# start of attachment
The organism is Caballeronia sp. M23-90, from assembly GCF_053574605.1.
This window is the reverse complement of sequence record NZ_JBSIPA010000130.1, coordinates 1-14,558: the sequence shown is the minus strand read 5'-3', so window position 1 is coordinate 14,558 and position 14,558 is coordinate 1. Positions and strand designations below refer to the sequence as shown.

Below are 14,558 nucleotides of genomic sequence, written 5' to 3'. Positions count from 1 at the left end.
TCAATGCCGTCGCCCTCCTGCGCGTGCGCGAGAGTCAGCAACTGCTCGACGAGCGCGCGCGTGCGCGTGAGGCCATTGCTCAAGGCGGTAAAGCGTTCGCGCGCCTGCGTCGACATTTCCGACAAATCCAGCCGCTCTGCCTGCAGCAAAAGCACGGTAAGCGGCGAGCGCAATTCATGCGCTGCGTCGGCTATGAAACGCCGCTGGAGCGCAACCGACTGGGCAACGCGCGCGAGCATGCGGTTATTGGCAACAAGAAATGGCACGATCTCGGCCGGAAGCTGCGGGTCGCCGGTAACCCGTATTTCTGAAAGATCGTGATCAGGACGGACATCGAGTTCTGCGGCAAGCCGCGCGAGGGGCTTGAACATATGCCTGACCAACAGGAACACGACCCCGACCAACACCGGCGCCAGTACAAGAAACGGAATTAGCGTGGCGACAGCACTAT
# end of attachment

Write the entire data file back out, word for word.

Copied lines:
The organism is Caballeronia sp. M23-90, from assembly GCF_053574605.1.
This window is the reverse complement of sequence record NZ_JBSIPA010000130.1, coordinates 1-14,558: the sequence shown is the minus strand read 5'-3', so window position 1 is coordinate 14,558 and position 14,558 is coordinate 1. Positions and strand designations below refer to the sequence as shown.

Below are 14,558 nucleotides of genomic sequence, written 5' to 3'. Positions count from 1 at the left end.
TCAATGCCGTCGCCCTCCTGCGCGTGCGCGAGAGTCAGCAACTGCTCGACGAGCGCGCGCGTGCGCGTGAGGCCATTGCTCAAGGCGGTAAAGCGTTCGCGCGCCTGCGTCGACATTTCCGACAAATCCAGCCGCTCTGCCTGCAGCAAAAGCACGGTAAGCGGCGAGCGCAATTCATGCGCTGCGTCGGCTATGAAACGCCGCTGGAGCGCAACCGACTGGGCAACGCGCGCGAGCATGCGGTTATTGGCAACAAGAAATGGCACGATCTCGGCCGGAAGCTGCGGGTCGCCGGTAACCCGTATTTCTGAAAGATCGTGATCAGGACGGACATCGAGTTCTGCGGCAAGCCGCGCGAGGGGCTTGAACATATGCCTGACCAACAGGAACACGACCCCGACCAACACCGGCGCCAGTACAAGAAACGGAATTAGCGTGGCGACAGCACTAT